How I Learned to Live With the OCD That Disrupted My Life for Years
I spend a lot of time in my own head. Sometimes, being inside my own head can be fun. I like playing games in my head … with … myself. Like, wondering what we do when we no longer need the word “obsolete.” See? Fun.
But other times, it’s not as fun. As a kid, at an age I can’t remember, I started having these weird guilty thoughts that demanded action. For example, when I’d wash my hands and leave the bathroom, all of a sudden I’d think, “You didn’t wash them well enough.” If I tried to shake the thought off, a stronger reprimand would respond: “You want to get other people sick too, if you leave?” So I’d wash my hands and count to a minute. Then wash them again. And again. Eventually I’d be able to leave, but no number of hand-washings could expel these thoughts.
Here’s the tricky thing about obsessive-compulsive disorder: It’s not like I was hearing a voice separate from my own. This was my own voice, my own thoughts, my own commands. It was as if I was both in control and not in control of my thoughts at any given time.
While I’m sure it cost me some social coolness points (At a party in high school, a girl curled her mouth in a frown, looked at me and said, “What are you doing going to the bathroom five times in a row?”), I mostly managed to handle the OCD on my own. By senior year of high school, in 2002, I was counting all of my steps, washing my hands with an almost religious fervor, and having numerous battles a day with myself in my head.
But then, something snapped one night when I was studying a biology textbook. I saw the long view: the years and years of living with this kind of thinking and how exhausting it would be. I talked to my parents and they got me a therapist, but I wasn’t diagnosed with OCD initially, and the therapy didn’t help much.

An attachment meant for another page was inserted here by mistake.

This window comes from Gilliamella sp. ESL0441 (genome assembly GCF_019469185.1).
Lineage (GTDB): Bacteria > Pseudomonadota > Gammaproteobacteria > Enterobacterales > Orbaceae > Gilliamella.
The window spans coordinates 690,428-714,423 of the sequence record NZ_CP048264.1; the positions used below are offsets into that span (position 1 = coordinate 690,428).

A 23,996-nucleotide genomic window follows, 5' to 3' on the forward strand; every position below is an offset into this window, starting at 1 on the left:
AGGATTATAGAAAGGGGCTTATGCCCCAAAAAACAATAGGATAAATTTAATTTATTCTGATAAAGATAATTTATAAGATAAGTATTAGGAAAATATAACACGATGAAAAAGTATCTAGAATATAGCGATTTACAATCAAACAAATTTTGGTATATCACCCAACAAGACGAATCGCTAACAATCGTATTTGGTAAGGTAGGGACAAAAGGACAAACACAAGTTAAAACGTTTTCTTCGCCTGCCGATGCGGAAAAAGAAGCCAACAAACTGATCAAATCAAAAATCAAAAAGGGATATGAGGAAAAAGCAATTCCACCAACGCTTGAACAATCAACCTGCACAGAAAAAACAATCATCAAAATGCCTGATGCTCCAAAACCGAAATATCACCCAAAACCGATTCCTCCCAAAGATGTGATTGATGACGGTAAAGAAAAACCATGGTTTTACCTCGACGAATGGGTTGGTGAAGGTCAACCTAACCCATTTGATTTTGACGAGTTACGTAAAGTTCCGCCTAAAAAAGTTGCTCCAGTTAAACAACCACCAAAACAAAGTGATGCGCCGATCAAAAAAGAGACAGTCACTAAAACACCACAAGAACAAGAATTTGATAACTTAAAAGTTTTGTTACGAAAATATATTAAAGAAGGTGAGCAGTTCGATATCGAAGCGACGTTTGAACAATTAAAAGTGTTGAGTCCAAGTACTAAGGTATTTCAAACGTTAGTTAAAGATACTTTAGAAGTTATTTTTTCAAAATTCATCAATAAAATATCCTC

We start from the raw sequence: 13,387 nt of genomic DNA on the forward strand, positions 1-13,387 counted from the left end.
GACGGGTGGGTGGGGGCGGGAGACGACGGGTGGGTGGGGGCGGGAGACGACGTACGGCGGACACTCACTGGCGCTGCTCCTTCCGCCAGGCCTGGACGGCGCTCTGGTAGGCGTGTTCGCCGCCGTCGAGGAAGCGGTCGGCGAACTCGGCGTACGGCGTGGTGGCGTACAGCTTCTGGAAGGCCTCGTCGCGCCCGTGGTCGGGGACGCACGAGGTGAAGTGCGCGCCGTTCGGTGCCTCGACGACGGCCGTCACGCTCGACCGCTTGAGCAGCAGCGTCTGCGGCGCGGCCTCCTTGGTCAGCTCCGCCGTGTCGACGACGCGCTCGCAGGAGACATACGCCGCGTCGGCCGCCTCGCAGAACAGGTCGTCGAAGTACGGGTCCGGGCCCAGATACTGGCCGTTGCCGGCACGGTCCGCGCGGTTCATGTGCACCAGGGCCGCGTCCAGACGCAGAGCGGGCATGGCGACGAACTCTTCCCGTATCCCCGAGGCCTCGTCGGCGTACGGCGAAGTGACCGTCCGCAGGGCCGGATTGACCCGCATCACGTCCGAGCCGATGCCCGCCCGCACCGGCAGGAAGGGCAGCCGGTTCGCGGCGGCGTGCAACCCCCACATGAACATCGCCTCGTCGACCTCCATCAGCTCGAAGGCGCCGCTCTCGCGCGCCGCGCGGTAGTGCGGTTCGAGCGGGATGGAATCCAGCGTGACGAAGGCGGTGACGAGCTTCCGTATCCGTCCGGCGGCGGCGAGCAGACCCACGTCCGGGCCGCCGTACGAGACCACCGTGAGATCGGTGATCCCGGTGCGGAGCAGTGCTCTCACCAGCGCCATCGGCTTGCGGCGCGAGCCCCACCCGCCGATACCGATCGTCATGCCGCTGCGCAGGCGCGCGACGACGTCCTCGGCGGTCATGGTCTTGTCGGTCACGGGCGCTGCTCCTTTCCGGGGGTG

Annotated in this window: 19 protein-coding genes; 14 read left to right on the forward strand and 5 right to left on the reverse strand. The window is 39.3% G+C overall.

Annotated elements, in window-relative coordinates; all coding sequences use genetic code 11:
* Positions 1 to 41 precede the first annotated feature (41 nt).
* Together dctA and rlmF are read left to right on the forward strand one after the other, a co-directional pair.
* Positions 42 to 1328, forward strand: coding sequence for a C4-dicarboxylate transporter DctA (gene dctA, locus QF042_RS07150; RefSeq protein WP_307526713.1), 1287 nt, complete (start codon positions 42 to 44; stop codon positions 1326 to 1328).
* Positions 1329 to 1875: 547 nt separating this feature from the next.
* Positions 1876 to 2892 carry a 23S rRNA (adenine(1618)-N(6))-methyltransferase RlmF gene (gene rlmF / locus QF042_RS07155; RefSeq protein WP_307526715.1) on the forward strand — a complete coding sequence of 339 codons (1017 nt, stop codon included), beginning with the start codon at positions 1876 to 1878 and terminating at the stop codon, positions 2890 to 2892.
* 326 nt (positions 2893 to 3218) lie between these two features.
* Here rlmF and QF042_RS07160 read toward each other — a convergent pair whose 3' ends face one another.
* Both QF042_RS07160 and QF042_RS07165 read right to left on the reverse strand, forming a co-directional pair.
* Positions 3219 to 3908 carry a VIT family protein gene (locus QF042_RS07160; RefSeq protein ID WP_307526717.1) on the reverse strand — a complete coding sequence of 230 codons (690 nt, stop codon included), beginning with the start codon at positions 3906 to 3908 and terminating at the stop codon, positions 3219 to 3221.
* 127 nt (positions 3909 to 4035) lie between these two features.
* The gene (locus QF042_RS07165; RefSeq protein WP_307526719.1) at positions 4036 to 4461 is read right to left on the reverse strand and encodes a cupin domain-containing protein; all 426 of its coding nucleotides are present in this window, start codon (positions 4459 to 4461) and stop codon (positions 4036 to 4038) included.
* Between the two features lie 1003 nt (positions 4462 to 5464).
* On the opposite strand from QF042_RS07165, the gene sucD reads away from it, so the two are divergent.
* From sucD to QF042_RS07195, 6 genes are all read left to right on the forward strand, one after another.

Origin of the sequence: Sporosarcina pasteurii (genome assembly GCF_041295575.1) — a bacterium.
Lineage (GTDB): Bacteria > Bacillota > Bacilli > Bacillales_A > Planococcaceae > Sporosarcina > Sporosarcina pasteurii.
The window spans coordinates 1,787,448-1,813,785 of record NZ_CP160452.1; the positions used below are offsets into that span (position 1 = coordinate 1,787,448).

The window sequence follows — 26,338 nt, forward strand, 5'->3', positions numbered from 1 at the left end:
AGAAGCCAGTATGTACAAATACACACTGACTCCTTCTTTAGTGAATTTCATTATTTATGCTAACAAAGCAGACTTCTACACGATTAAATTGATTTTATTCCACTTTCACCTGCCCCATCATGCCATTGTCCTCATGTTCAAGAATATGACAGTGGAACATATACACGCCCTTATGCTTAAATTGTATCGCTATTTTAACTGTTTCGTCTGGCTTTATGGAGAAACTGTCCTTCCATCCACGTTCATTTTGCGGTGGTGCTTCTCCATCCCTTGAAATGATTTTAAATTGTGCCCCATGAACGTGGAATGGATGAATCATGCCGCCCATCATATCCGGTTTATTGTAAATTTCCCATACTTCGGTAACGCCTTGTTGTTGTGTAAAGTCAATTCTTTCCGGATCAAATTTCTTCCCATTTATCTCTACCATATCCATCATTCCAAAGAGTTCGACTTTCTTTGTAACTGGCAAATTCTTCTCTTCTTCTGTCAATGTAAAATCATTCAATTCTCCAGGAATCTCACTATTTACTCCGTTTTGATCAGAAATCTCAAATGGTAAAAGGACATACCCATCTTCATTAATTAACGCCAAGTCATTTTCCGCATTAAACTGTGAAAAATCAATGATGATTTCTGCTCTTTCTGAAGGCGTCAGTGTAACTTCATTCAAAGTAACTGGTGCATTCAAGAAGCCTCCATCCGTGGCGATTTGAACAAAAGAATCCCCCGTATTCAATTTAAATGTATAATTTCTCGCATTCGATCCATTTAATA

I went to college at the University of Scranton, and my sophomore year, again, I faced a similar kind of breakdown. I made my way to the university counseling center, where the director of the program luckily understood what my problem was and recommended a book, “STOP OBSESSING: How to Stop Worrying and Start Living” by Dr. Edna Foa, the leading researcher in the world on the treatment of OCD. And she was based in Philadelphia, at the University of Pennsylvania’s Center for the Treatment and Study of Anxiety.
On a long shot, I looked up her email and quickly described my situation. She immediately got back to me. “Come in for some tests,” she said. So I did.
I met with her associates for a comprehensive assessment that lasted more than two hours (I would later find out this test was called the Yale Brown Obsessive Compulsive Scale or YBOCS) and scored a 22 out of 40. They told me this meant I suffered “moderate to severe” OCD. The program they had of Cognitive Behavioral Therapy could greatly reduce this number and my symptoms, they told me. But I couldn’t afford it. My healthcare didn’t cover it, and I had about 60 dollars in my bank account.
“You could apply for the research study,” the woman who tested me suggested. “You’d get the same treatment, and it’s completely free.”